- The Guild of Brave Poor Things
In 1894, members of a newly formed organization for people with disabilities, the Guild of Brave Poor Things, met at the invitation of Grace Kimmins (1871–1954), a welfare reformer working in London’s Bermondsey Settlement. Kimmins, who identified the experience of disability with suffering, believed that a guild would improve the lives of people with [End Page 21] disabilities by providing them with an opportunity to join and be supported by a community of similarly circumstanced people. Her plans for the guild prospered: by 1901, the organization had recruited more than a thousand members, all of them with disabilities and almost all of them lower class (Kimmins 7).
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Whereas organizations such as the British and Foreign Blind Association brought together people with a specific type of disability, the Guild of Brave Poor Things prioritized the fact of disablement over either the kind or degree of a prospective member’s disability. Visual disability, hearing impairment, paralysis, palsy, limb loss, and chronic pain were all qualifications for membership. As a reporter for the Quiver observed in 1906, “The disqualifications of ordinary life are the qualifications for membership of the Guild of Brave Poor Things; the hale and hearty are ineligible” (Philpott 888). The guild also differed from other nineteenth-century organizations focused on the needs of people with disabilities in that it did not provide members with commonly offered services and support. It did not, for example, campaign for changes in government policy or public perception, nor did it provide vocational training, income assistance, or shelter.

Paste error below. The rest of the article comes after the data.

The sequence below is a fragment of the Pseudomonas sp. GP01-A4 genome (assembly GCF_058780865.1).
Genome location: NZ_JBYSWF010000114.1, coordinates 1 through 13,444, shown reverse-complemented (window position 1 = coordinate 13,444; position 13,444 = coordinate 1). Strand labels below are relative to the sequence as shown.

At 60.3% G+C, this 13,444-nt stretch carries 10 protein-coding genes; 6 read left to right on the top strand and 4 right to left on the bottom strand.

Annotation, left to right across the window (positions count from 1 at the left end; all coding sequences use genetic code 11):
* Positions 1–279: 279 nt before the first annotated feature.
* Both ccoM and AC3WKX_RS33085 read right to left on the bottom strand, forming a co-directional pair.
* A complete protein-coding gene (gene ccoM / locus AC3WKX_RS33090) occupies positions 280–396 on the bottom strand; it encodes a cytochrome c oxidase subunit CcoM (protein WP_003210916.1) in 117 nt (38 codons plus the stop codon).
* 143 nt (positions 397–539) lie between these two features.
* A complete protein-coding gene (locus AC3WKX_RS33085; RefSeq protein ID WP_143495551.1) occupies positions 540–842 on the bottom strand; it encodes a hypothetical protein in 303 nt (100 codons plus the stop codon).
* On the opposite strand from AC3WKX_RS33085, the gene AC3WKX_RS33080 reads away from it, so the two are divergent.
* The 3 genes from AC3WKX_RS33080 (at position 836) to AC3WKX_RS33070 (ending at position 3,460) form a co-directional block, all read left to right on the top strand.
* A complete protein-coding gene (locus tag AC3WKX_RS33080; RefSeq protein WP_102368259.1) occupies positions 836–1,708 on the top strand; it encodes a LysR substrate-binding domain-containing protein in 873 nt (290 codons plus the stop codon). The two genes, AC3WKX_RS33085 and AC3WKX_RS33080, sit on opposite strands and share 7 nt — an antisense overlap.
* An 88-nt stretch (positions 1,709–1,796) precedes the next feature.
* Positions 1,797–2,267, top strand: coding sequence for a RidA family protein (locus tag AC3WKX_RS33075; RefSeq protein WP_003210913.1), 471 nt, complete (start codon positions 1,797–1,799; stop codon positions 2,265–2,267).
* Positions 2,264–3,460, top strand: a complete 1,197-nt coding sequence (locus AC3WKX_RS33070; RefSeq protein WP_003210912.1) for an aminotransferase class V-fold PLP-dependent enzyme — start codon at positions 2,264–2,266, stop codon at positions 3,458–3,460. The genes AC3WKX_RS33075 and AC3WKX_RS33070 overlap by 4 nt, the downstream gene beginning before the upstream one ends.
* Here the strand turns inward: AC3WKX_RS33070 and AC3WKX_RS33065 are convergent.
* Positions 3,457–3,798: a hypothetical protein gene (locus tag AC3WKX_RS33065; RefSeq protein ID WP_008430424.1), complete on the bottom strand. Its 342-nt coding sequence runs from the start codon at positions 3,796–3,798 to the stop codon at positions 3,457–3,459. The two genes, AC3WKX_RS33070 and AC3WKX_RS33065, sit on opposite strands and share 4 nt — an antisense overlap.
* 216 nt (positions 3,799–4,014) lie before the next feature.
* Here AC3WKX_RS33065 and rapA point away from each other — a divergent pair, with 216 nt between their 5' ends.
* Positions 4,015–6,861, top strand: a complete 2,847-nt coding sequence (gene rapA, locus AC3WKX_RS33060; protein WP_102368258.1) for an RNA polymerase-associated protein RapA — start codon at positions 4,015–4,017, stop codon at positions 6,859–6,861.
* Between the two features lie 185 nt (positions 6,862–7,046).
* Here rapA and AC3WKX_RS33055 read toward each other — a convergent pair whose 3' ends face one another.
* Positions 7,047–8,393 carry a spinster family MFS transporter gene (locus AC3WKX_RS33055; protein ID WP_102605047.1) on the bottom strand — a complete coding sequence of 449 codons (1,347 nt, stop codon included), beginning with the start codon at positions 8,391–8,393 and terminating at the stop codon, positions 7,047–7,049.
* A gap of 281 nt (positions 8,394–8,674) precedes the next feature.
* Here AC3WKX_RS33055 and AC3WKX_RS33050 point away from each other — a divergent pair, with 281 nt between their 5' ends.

The guild was, first and foremost, a social group. There were twelve branches active in 1901, six in or near London and six in regional centres (Kimmins 30). These branches held meetings, either weekly or fortnightly, in the afternoon or evening. The halls in which members met were decorated with Union Jacks, guild banners, and donated flowers. In addition to conversation and tea, meetings featured music, singing, crafts, games, and [End Page 22] lectures. The meetings were organized by guild workers—volunteers responsible for recruiting members, for fundraising, and for visiting members in their homes or in hospitals or workhouses. Guild workers also led day excursions, and some members took summer holidays in the country, staying in tents or in cottages owned or rented by the guild. Costs were covered by donations and by profits from craft sales.
While the opportunity to socialize in pleasant surroundings attracted members, many of whom lived in poverty and were isolated by limited means and mobility, the organization’s military ethos also contributed significantly to its appeal. The guild constructed life with a disability as a battle, encouraging its members to perceive themselves as soldiers and to approach challenges related to their disabilities with fortitude. New members, having pledged to be “a brave and loyal soldier of the Guild” (Unwin 47), received a bright red membership card and a medal, both of them decorated with the guild’s emblem: a crutch crossed by a sword. Ada Vachell (1866–1923), the founder of the Bristol branch, describes the success of the organization’s efforts to promote a military discipline and outlook: “Strange and incongruous as it may seem, this unwarlike company consider themselves a regiment of Soldiers … a small battalion of the great Army of suffering ones” (“City of Bristol” 2). Reflecting on the experiences of one of her branch members, a paraplegic girl named Pollie, Vachell observes, “She knows quite well she must try to be brave and happy and good, as indeed must all those who belong to the Guild of the Brave Poor Things—an army of soldiers, sore wounded in Life’s battle, but all striving to endure and be worthy the blood-red banner that is over them” (“Pollie” 3).
Although the military trappings of the organization were well received by members, the guild’s name provoked a mixed response. The phrase “poor things” succinctly articulates a conventional view of people with disabilities as objects of pity, a...